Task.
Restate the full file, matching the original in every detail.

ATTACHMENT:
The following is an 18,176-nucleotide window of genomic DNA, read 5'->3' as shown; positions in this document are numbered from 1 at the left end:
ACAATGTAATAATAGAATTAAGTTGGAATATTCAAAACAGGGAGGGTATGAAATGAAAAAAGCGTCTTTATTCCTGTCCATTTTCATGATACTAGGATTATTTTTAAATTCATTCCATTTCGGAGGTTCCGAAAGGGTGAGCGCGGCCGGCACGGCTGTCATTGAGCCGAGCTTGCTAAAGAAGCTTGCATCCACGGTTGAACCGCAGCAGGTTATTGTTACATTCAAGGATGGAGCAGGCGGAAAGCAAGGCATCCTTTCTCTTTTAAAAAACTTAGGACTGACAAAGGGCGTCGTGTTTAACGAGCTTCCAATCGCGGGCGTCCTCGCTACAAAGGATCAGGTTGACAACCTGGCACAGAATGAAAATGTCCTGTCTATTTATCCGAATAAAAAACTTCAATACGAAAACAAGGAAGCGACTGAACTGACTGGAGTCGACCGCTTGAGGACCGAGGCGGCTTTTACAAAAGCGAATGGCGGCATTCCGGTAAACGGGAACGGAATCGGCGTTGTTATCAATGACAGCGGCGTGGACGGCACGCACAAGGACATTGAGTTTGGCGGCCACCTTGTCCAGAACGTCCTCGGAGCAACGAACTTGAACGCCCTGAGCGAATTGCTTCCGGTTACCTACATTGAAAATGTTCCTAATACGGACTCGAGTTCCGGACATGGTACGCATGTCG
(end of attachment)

The following is an 18,176-nucleotide window of genomic DNA, read 5'->3' as shown; positions in this document are numbered from 1 at the left end:
ACAATGTAATAATAGAATTAAGTTGGAATATTCAAAACAGGGAGGGTATGAAATGAAAAAAGCGTCTTTATTCCTGTCCATTTTCATGATACTAGGATTATTTTTAAATTCATTCCATTTCGGAGGTTCCGAAAGGGTGAGCGCGGCCGGCACGGCTGTCATTGAGCCGAGCTTGCTAAAGAAGCTTGCATCCACGGTTGAACCGCAGCAGGTTATTGTTACATTCAAGGATGGAGCAGGCGGAAAGCAAGGCATCCTTTCTCTTTTAAAAAACTTAGGACTGACAAAGGGCGTCGTGTTTAACGAGCTTCCAATCGCGGGCGTCCTCGCTACAAAGGATCAGGTTGACAACCTGGCACAGAATGAAAATGTCCTGTCTATTTATCCGAATAAAAAACTTCAATACGAAAACAAGGAAGCGACTGAACTGACTGGAGTCGACCGCTTGAGGACCGAGGCGGCTTTTACAAAAGCGAATGGCGGCATTCCGGTAAACGGGAACGGAATCGGCGTTGTTATCAATGACAGCGGCGTGGACGGCACGCACAAGGACATTGAGTTTGGCGGCCACCTTGTCCAGAACGTCCTCGGAGCAACGAACTTGAACGCCCTGAGCGAATTGCTTCCGGTTACCTACATTGAAAATGTTCCTAATACGGACTCGAGTTCCGGACATGGTACGCATGTCG